Education Week 2019 – Math Surgery Clinic
Meet Grapeview Public School's Grade 6 surgical interns Lucas and Rachel. Their #DSBNEducationStory starts with a medical emergency that requires math surgery!
Their teacher Ms. McLaughlin, planned a day filled with math revolving around an emergency surgery room atmosphere.
Ms. McLaughlin’s philosophy to teaching is giving her students memorable skills they can use beyond the classroom. She uses creative techniques that allow her students to learn in a fun and interactive way.
“When I’m having a fun time doing math, it helps me remember and use it in different ways,” said Lucas Copper. “I like that it’s not the standard question and answer type of math.”
This interactive way of learning came from an idea Ms. McLaughlin found from a Grade 3 teacher in the United States. She loved the concept and decided she would revamp it to accommodate her Grade 6 students and what they were learning.
The program incorporated hands-on opportunities that allowed every student at every learning level to be engaged and involved in the unique way of educating.
The math surgery clinic included six surgery bay rooms where students had to solve math problems in each bay in order to save their patients and move on to the next task.
“When you do regular math on paper it’s not really any fun, you just write down answers,” said Rachel Vallier. “This way you have to work in a group and actually visualize and understand what you’re doing”.
Having students work collaboratively as a team was McLaughlin’s focus. Students could not move ahead until the whole team understood the problem. Many times, the students were teaching and learning from one another.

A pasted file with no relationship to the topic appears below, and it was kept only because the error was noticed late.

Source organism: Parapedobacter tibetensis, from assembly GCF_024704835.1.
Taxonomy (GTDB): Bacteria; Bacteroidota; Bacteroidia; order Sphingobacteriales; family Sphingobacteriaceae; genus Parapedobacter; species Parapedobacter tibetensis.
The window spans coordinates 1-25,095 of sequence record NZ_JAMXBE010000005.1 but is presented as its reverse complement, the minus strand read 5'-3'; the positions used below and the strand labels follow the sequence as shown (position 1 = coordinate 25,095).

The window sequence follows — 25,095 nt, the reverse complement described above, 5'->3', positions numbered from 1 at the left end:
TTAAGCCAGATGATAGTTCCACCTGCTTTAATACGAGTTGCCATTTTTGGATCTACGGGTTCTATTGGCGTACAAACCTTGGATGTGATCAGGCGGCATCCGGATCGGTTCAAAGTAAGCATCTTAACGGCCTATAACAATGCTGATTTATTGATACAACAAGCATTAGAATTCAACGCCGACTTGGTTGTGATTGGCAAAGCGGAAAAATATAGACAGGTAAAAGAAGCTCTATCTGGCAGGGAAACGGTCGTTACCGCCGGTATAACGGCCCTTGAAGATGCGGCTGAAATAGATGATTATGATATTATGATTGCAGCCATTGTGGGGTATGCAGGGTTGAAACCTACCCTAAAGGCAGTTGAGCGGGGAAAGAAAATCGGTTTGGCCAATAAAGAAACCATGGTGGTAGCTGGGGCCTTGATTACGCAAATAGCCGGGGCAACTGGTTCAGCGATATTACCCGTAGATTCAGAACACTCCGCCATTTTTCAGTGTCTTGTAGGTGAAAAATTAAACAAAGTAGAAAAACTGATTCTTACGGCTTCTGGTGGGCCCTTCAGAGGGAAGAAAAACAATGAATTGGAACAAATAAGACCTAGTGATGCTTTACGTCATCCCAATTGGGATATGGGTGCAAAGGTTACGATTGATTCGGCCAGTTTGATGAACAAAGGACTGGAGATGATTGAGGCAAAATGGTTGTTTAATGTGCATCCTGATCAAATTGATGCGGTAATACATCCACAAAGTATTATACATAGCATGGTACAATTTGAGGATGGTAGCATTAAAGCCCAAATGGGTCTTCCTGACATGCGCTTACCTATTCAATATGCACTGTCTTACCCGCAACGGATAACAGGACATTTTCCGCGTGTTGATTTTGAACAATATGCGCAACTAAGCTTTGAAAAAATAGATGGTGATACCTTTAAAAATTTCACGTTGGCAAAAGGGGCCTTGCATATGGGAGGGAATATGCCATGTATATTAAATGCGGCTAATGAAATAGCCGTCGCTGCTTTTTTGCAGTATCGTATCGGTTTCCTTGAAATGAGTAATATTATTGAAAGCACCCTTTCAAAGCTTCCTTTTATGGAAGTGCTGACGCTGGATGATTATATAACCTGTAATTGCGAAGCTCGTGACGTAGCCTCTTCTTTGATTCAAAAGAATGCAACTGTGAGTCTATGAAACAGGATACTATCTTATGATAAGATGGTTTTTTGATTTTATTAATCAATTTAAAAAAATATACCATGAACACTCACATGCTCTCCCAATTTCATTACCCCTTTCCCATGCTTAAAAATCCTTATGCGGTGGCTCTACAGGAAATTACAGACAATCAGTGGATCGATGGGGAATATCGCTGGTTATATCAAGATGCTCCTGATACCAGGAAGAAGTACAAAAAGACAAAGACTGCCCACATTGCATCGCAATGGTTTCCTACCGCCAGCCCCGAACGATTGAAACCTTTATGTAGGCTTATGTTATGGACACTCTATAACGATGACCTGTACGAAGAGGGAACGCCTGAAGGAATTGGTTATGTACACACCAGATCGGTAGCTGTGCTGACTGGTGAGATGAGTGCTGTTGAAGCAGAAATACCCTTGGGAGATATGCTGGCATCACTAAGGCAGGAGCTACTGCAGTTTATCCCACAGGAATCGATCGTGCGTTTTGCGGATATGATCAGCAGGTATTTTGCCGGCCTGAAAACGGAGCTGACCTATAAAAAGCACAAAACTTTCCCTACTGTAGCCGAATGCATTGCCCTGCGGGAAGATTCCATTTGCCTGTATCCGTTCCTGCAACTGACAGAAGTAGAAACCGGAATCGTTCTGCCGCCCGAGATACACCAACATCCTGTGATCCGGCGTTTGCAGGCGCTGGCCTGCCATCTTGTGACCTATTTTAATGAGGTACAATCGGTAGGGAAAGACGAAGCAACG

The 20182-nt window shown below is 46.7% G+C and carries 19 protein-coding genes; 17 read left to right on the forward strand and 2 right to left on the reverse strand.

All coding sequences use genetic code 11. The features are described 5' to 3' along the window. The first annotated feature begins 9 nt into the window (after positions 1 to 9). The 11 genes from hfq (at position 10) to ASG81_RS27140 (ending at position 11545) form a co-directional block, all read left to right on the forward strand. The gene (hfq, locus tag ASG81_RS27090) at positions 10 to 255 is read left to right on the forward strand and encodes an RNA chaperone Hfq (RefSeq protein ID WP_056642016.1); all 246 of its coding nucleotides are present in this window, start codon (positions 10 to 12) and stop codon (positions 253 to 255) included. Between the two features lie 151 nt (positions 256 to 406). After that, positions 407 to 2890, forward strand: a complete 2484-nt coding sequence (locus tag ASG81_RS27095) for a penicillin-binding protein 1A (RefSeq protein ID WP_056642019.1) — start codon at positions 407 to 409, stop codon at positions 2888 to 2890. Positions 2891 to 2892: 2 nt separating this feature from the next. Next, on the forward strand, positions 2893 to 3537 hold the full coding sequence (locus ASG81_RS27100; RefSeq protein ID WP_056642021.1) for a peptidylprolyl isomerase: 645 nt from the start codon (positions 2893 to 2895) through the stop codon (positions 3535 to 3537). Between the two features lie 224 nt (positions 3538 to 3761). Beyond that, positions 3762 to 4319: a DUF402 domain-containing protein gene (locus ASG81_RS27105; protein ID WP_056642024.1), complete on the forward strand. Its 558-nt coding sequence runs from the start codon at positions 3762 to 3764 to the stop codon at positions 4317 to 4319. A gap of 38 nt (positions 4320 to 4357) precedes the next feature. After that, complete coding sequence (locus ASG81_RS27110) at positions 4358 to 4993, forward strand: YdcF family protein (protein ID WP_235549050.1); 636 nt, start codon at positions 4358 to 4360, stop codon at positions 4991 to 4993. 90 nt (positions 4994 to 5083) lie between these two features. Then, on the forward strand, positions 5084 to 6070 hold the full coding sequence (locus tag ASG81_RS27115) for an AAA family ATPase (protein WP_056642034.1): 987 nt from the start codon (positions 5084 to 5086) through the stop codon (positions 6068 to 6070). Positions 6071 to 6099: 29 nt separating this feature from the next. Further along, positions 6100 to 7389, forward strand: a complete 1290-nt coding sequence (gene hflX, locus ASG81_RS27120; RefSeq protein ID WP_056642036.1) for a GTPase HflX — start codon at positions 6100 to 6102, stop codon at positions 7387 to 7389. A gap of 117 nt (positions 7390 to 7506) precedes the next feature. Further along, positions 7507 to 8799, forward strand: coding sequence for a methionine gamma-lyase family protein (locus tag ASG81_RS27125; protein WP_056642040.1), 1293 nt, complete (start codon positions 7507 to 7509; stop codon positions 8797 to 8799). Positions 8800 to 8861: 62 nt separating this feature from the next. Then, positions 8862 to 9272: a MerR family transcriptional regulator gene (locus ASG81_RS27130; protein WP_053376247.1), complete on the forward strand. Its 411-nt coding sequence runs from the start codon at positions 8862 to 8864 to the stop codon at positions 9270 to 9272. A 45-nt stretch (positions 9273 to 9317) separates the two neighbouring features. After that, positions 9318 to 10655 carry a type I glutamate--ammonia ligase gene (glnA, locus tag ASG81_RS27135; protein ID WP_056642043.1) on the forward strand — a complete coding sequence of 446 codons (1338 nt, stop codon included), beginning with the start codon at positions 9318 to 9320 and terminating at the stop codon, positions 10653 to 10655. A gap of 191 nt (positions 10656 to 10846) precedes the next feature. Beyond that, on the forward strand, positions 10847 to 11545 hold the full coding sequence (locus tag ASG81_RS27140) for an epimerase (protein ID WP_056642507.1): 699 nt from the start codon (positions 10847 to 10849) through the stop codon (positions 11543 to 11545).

“It makes it stick, you are able to apply what you’re learning in a fun way,” said McLaughlin. “It’s also very supportive. If you’re not sure what your doing, you have a team of people there that have your back”.
The students loved exploring and figuring out how to save their patients’ lives. Some of the surgery bay rooms included craniotomies, heart transplants, bone replacements, skin biopsies and blood transfusions. To save the patient’s life the team had to solve a math problem revolving around ratios, decimals, percentages, fractions and/or converting.
McLaughlin believes teaching and learning creatively takes away some of the anxiety that some students feel surrounding math and allows them to become much more engaged.
“I’m a firm believer that a pen on paper doesn’t teach the math,” declared McLaughlin. “When we do things that are hands-on the students can remember it, they can look back and think, ‘I know how do this’”
McLaughlin was able to get medical apparel donated from Niagara Health for students to wear during the Math Surgery Clinic. This allowed the students to really get involved with what they were doing and have fun doing it.
To give back to Niagara Health, McLaughlin and her class have been making “pay it forward” gift bags with a pair of socks, to donate to the dialysis patients in the hospital.
What an amazing #DSBNEducationStory! It is teachers and programs like Ms. McLaughlin and the Math Surgery Clinic that show just how great it is to learn at the DSBN!